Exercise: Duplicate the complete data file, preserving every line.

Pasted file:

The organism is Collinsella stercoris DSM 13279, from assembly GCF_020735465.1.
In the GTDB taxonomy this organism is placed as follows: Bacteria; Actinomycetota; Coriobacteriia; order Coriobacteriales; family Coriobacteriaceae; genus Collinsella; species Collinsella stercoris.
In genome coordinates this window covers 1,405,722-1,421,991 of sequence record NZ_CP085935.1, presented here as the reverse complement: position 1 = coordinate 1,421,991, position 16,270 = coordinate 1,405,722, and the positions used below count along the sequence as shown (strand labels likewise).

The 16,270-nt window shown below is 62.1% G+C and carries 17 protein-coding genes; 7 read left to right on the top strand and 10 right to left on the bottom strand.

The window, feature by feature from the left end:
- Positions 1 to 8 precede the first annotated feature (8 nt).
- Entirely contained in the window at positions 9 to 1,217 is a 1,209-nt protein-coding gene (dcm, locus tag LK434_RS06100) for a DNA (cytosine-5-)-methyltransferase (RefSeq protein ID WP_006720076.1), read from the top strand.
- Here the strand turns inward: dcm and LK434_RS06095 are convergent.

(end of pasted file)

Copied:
The organism is Collinsella stercoris DSM 13279, from assembly GCF_020735465.1.
In the GTDB taxonomy this organism is placed as follows: Bacteria; Actinomycetota; Coriobacteriia; order Coriobacteriales; family Coriobacteriaceae; genus Collinsella; species Collinsella stercoris.
In genome coordinates this window covers 1,405,722-1,421,991 of sequence record NZ_CP085935.1, presented here as the reverse complement: position 1 = coordinate 1,421,991, position 16,270 = coordinate 1,405,722, and the positions used below count along the sequence as shown (strand labels likewise).

The 16,270-nt window shown below is 62.1% G+C and carries 17 protein-coding genes; 7 read left to right on the top strand and 10 right to left on the bottom strand.

The window, feature by feature from the left end:
- Positions 1 to 8 precede the first annotated feature (8 nt).
- Entirely contained in the window at positions 9 to 1,217 is a 1,209-nt protein-coding gene (dcm, locus tag LK434_RS06100) for a DNA (cytosine-5-)-methyltransferase (RefSeq protein ID WP_006720076.1), read from the top strand.
- Here the strand turns inward: dcm and LK434_RS06095 are convergent.